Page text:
The ssDNA genome is replicated and translated with host enzymes after it is inserted into the cytoplasm. RNA polymerase creates a primer on the existing (+) strand in the IGR region due to the strong promoter-like signals from -35 and -10 motifs on two hairpin sequences that are stronger than host promoter signals. [1] Host DNA polymerase III replicates the remainder of the strand to create a dsDNA product that is further processed by host gyrase to form a supercoiled RF template used for replication. [1]

Phage pII specifically cuts the (+) strand at the origin, and the genome is replicated from 3' end of the template (-) strand using rolling circle replication, with host Rep helicase displacing the (+) strand. [1] The pII protein is also necessary for ligation of the newly isolated (+) strand, which is replicated in the same manner as the original ssDNA genome. [1] Host enzymes are also necessary to translate the phage proteins.

Phage proteins can be detected in the supernatant about 10 minutes after infection (37°). [1]


Exponential accumulation of the phage proteins, including pV, allows for the formation of a DNA- pV complex, hundreds of which can form per host. [1] [2] The complexes prevent further copies of the complement strand from being made, and also "pre-package" and stabilize the ssDNA into an almost linear form.[1] [2] About 1500 copies of pV, which are dimers at physiological salt concentrations, form a flexible, semi-enclosed left-handed helix about 8x800-900 nm that encapsulate the DNA. [1] [2] [7] The ssDNA does not interact with itself inside the capsule, and remains untwisted and unpaired except for the extremely stable packing signal.[1] The PS exists as an imperfect hairpin and is responsible for the attachment and orientation of the genome in the phage. [1] Proper packing can be accomplished if and only if the PS is present; even after the genome has been covered it remains partially exposed at the blunt end of the complex. [1]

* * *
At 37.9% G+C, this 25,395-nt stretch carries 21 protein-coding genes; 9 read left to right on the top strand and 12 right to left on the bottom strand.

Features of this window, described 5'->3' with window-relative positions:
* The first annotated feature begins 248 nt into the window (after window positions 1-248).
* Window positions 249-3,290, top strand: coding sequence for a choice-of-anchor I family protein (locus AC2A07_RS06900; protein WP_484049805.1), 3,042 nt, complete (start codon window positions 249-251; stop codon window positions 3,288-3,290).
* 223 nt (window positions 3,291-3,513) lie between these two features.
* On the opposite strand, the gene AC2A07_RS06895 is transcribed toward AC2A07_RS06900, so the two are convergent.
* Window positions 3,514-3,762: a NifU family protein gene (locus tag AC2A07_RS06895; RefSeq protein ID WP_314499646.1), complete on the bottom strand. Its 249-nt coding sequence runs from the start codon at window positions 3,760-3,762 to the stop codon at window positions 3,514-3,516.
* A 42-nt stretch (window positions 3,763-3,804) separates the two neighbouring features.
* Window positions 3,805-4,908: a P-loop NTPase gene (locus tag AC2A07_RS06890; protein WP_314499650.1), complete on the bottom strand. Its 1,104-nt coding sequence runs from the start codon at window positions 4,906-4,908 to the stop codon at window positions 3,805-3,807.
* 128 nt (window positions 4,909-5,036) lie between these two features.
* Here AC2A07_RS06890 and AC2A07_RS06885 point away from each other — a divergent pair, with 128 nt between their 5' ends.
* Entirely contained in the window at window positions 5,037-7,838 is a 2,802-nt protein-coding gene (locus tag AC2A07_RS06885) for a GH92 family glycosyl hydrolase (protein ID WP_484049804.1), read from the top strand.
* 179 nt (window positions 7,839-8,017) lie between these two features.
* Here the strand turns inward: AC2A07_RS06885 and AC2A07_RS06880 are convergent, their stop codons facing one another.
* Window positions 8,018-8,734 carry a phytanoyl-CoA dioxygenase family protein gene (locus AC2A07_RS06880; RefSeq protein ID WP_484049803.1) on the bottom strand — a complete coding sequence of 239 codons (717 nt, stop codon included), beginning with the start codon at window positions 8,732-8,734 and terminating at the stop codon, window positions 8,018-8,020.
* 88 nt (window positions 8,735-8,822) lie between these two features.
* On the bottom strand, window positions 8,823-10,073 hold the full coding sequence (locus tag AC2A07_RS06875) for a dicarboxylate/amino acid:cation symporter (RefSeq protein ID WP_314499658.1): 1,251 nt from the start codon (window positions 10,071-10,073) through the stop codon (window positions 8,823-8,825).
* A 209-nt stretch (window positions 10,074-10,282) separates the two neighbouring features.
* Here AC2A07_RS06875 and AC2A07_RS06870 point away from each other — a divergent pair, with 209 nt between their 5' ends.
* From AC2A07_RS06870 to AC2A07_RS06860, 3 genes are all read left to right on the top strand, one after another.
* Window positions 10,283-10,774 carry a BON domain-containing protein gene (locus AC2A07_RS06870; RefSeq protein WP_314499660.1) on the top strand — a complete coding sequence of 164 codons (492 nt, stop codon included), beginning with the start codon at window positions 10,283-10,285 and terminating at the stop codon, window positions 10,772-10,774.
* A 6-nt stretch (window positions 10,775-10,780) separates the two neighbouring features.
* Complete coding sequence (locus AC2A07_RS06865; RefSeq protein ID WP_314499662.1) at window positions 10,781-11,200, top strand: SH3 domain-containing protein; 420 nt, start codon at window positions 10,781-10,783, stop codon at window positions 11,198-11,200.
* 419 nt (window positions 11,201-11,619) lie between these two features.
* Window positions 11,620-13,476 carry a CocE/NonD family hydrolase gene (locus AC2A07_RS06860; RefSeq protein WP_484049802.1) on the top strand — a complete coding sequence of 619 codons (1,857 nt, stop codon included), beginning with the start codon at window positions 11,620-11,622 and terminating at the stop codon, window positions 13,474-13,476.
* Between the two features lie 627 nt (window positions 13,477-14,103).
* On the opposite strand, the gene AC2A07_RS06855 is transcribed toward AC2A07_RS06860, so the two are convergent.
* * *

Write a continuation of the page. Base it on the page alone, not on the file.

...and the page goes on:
This phage does not lyse its host, but can secrete many copies of itself throughout the life of the host cell. The cell can continue to divide even while infected, with minimal affect on the cell metabolism. [1] [9] The phage are secreted as they are assembled, and once the pV-DNA complex is formed all further assembly and secretion steps take place in or at a membrane. [7] The proteins depolymerized upon phage entry can be reused for the packaging of new phage, and as with newly synthesized coat proteins pIII, pVI, pVII, pVIII and pIX, the proteins remain as integral membrane proteins until needed. [1]

Both pI and pXI span the cytoplasmic membrane; together with the outer membrane protein pIV they create distinct assembly sites (adhesion zones) where the membranes are close together. [1] It is possible that pIV multimers form controlled channels for the export of nascent phage, although the exact mechanism for phage exit is unclear. [7] The PS is likely recognized by pI; this protein is also thought to bind thioredoxin and promote the addition of pVIII to the elongating phage. [7]

The host-encoded thioredoxin is the only known host protein required for assembly of nascent phage and likely confers processivity. [7] [1] The presence of a properly presented ssDNA in an adhesion zone with thioredoxin, major coat protein, and the minor coat proteins pXI and pI allows for the elongation and secretion of phages. [1]. The phage is enlongated by continually removing pV dimers and replacing them with the major coat protein. The phage coat consists of about 2700 copies of the major coat protein encoded by pVIII. [10]